What Classifies A House Style: What Makes A Craftsman Home?
If you’ve ever watched an episode of House Hunters, you know that Craftsman homes have an appeal that many people find irresistible. Whether you’re drawn in by the cute front porch, elegantly sloped roofline, or those oh-so-charming architectural details, one thing is certain: this style’s popularity isn’t going anywhere. However, have you ever stopped to wonder what makes a Craftsman home so unique?
Here’s an in-depth look at what makes a Craftsman home just that, including the history behind how and why this architectural movement came into being. Plus, an overview of the distinct features that set this style apart. Read them over with an open mind, and by the time you’re finished, you’ll be more in love with these homes than ever before.
History of the Craftsman home
Believe it or not, the credit for this beautiful style of architecture goes to a late nineteenth-century British social movement. At the time, Britain was experiencing an industrial revolution like no one had seen before. The contrarian Arts & Crafts Movement, however, was all about rejecting this new, mass-produced construction style in favor of handcrafted products made by artisans. Eventually, around the turn of the century, this movement made its way to America, championed by Gustav Stickley, founder, and editor of The Craftsman magazine. His publication sold blueprints for homes that were designed in the Arts & Crafts style, with the intention of making “serious architecture” accessible to the masses.
Originally, the term “Craftsman” was reserved for homes built from one of Stickley’s plans. However, it has since evolved to cover a specific architectural style. Today, what we consider to be Craftsman homes do include some common identifying features, and yet, true to Stickley’s vision, each one also includes unique details, making the home more functional for its owners.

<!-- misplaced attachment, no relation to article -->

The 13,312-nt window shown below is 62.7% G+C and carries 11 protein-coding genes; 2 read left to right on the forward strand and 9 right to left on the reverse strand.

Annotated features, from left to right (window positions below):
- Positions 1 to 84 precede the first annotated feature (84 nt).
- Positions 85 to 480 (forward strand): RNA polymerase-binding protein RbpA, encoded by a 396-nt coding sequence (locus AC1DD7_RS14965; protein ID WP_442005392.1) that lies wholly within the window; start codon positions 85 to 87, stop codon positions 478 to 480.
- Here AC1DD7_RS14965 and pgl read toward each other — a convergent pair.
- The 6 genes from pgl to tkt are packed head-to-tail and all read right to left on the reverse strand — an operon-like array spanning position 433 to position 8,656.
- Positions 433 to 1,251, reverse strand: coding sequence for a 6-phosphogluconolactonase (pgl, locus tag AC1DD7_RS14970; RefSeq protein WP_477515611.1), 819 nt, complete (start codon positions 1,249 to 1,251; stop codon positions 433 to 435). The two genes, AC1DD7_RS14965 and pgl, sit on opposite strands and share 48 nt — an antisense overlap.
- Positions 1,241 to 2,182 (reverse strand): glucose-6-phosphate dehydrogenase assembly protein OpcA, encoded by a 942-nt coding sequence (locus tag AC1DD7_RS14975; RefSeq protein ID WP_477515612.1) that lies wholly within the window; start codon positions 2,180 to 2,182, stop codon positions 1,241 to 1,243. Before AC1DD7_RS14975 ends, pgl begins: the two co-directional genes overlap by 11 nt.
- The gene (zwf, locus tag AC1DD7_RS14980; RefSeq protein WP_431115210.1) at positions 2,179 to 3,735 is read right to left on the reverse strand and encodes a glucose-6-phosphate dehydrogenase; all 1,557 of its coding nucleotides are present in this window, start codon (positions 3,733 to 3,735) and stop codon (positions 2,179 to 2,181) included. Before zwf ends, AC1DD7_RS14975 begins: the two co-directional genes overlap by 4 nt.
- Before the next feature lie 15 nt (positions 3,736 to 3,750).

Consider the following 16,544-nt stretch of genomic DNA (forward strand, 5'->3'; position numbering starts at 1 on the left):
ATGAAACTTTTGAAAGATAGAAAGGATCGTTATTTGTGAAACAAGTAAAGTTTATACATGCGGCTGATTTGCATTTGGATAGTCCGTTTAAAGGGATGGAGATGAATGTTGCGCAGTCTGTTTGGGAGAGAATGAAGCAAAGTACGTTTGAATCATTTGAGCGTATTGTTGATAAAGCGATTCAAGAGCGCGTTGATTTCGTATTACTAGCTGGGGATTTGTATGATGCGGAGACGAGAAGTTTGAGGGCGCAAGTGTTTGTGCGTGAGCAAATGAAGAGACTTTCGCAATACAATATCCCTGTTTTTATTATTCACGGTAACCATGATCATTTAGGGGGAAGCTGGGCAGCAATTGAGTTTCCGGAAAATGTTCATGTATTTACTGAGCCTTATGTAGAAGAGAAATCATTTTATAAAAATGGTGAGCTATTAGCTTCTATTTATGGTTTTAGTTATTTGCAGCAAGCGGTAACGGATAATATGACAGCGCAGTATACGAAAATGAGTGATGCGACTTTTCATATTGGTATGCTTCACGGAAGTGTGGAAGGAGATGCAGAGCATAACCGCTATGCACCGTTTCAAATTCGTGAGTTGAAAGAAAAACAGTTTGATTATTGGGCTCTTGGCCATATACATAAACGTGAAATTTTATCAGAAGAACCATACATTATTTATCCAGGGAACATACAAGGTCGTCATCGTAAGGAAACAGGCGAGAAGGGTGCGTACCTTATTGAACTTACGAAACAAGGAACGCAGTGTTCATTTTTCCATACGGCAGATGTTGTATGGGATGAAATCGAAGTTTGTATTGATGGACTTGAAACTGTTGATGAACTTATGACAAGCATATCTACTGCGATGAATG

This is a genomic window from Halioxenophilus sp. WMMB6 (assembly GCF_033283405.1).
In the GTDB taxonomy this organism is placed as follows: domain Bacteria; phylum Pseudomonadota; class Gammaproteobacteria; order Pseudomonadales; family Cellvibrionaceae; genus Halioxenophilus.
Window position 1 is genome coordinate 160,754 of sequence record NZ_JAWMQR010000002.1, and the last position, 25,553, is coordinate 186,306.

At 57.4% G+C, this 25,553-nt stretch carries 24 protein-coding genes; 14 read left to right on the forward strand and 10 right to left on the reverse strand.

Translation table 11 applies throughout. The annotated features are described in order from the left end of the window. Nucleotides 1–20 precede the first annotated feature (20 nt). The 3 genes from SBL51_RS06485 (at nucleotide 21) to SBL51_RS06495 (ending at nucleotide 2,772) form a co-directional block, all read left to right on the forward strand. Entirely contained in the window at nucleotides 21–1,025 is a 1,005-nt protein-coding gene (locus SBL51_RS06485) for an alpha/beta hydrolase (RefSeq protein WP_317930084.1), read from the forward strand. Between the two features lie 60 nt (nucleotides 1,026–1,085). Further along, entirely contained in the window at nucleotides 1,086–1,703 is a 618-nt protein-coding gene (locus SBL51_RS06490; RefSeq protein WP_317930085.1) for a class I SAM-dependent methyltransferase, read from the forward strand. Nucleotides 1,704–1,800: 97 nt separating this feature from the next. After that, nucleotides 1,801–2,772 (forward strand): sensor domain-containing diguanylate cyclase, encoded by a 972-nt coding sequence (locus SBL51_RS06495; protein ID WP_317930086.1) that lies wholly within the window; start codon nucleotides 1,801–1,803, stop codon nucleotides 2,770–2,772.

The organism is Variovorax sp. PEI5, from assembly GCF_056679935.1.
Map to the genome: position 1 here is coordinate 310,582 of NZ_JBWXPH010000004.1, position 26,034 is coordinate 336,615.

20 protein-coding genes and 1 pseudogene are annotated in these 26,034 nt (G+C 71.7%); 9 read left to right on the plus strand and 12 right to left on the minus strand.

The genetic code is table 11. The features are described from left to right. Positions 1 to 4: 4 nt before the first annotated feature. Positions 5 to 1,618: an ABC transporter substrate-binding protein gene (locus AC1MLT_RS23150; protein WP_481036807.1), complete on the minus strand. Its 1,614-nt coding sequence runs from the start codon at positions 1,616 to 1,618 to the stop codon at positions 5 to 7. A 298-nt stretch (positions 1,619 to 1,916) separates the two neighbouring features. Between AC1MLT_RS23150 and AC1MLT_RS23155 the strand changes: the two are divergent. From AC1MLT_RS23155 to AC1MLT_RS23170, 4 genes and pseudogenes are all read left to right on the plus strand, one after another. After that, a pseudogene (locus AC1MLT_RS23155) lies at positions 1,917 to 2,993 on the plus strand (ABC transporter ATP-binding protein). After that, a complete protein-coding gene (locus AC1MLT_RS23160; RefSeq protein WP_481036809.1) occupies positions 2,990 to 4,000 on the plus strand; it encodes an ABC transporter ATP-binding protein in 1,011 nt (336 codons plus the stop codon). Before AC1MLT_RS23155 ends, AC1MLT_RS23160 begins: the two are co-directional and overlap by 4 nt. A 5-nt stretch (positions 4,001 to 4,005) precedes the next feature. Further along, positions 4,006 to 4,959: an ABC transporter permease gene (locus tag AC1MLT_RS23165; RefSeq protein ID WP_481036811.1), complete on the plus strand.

Why are Craftsman homes so popular?
The Craftsman’s popularity can be attributed to Stickley himself. He is thought to have been inspired by travels to Bangala, India, where he was first exposed to bungalow designs. When he returned, he published an article about them in his magazine, and many American architects followed his lead. To him, the beauty of these bungalows was in their simplicity. Craftsman homes were meant for the working man. While Victorian homes—another popular style of the time—led with aesthetics, Stickley sought to create a design that put function first.
Craftsman bungalows are relatively modest. They’re small and easy to care for, which made their design particularly attractive to hardworking homeowners. Today, their popularity continues because of their functionality doubles as an added sense of charm.
Remember, most original bungalows were built by their owners, meaning that no two are exactly alike. Most feature unique details that are impossible to commission these days. In doing so, these homes have become an irreplaceable part of history.
Defining features of Craftsman homes
Even though Craftsman homes are known for their individuality, there are a few structural and aesthetic details that bring them together. You can identify these homes by the following:
- Low-pitched rooflines, usually done in a hip or gable (triangular) style
- Wide, overhanging eaves
- Exposed rafters under the eves
- A covered front porch
- Pillars lining the entry
- Double hanging windows, which have separate panes of glass on the top and bottom
- Single, protruding dormers
- Prominent fireplaces
- Nooks and window seats
- Built-in storage
- Plenty of natural materials, such as wood
What do you think of Craftsman homes? Do you hope to own one of your own someday?